Traitor plays in a picnic shelter with bright red lights.I’m not normally much of a speed or thrash guy, but these dudes were a hell of a lot of fun. Featuring flying V’s and more than a dash of NWOBHM influence, Traitor shredded. Shadow Woods featured plenty of Philly acts, Traitor among them, and these dudes characterized the no-fucks-given attitude I expect from that city. There were lots of noodly solos, shouted vocals, and moments for headbanging. While other day one bands like IATT, Torvus, and Tel showed plenty of musicianship, Traitor brought the good old rock-‘n’-roll at neckbreaking speed. They made the Pavilion come alive as the rain finally slowed down.

Unendlich

Unendlich plays the outdoor pavilion on a clear afternoon.Due to COVID, there were last-minute lineup changes both days. I saw a fun Philly hardcore act on day two I’d love to shout out, but I didn’t catch their name. Baltimore’s Loris was awesome, playing what I’d call hardcore soul. And anchoring the early half of the second day was Unendlich, who were the most enjoyable black metal act to play up to that point. They brought a nice mix of aggression and atmosphere, some solid riffing, and lots of energy to the Pavilion, setting a great tone for the longer day of music. I followed their set with a great vegan burger, Infinite Pizza, some frisbee, and a pit beef sandwich.

Bound by the Grave

Baltimore’s Bound by the Grave was one of the bands who slotted in last-minute, in this case due to Destroyer of Light‘s cancellation. Drummer Sonny Godsey absolutely annihilated the kit while Rez Law and Joey Pohutsky provided a dual vocal assault from their positions at guitar and bass. Their set had plenty of people windmilling their hair and stomping around a circle pit, with Law’s brvtal solos wheeling their way around Godsey’s blasts. Bound by the Grave also had some fun time signature changes and solid riffage; the only shame was their set went a bit long, and by the end most had left to see Falls of Rauros work their magic outside.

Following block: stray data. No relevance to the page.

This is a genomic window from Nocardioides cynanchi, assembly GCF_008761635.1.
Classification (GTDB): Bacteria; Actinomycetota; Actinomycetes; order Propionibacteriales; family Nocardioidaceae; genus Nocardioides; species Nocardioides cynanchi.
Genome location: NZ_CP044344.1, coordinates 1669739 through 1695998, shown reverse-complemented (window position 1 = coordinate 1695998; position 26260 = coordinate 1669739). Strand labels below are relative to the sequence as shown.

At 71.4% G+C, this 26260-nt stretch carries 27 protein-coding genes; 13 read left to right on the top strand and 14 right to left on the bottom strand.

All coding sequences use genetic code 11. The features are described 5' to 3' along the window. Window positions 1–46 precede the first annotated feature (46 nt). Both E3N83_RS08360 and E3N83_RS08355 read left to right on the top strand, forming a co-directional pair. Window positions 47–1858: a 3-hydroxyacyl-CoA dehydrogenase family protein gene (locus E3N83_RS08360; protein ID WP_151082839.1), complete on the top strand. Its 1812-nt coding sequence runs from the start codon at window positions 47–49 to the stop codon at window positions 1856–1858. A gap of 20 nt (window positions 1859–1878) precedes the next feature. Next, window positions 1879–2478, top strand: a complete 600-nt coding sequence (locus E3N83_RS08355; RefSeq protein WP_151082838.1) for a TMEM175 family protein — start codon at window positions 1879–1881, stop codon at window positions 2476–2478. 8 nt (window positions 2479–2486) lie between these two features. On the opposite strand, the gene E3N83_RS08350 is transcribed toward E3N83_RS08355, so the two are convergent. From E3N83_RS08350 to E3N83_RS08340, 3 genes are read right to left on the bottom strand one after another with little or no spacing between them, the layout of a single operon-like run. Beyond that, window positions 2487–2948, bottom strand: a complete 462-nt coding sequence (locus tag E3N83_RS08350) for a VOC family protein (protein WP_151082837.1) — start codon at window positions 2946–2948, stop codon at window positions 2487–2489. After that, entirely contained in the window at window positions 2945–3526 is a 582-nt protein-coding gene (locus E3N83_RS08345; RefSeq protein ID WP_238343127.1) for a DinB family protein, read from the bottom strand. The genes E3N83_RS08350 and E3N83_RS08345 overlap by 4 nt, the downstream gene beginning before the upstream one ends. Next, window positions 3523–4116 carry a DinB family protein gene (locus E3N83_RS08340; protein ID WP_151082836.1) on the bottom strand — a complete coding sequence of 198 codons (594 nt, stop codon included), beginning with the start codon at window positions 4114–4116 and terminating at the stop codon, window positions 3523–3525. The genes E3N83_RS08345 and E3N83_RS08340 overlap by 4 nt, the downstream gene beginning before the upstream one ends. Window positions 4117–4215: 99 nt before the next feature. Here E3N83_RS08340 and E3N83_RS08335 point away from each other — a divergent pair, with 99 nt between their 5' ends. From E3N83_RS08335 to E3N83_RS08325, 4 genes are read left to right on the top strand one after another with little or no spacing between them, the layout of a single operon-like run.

Voarm

Voarm plays in hoods in the dimly lit Hall.Last but certainly not least was Richmond’s Voarm. Their set was delayed fifteen minutes by a Ford Explorer from Ohio blocking a truck, but from jump they brought an ominous presence, with black hoods, soot smeared on their arms, chains around their chests, and decorations of animal bones on musicians and microphones alike. When the offending Ford had been dispatched, Voarm brought a Portal-like energy to their ritualistic black metal. You could feel the precision drummer’s marathon double-blasts in your guts, and the vocalist’s evocative clawing of his hood and robes, followed by his entrance into the crowd, kept the energy tense and enthralling. Though the crowd was much smaller than it had been for Panopticon—who filled the Pavilion and the surrounding picnic tables behind as fire crackled in the hearth—there was enough enthusiasm for a one-song encore, which Voarm played without their hoods, the vocalist making intense eye contact with spectators.

Along with Dragged into Sunlight, Voarm played one of the most mesmerizing metal shows I’ve ever seen. It didn’t hurt my impression that their merch table featured a vendor selling “FUCK NSBM” buttons. Their 2019 self-titled LP will give you a decent idea of their ritualistic sound, which features vocals ranging from shrieks to bellows to chants to throat singing.

All in all, it was a great weekend. My brother and I had fun, the Philly folks I met were quite something, and throughout was the peaceful ambience of crickets, cicadas, and birds echoing through the literally shadowy woods. It’s a shame this was the last go-around for this festival—hopefully something like it, a sort of East Coast Fire in the Mountains, emerges to take its place.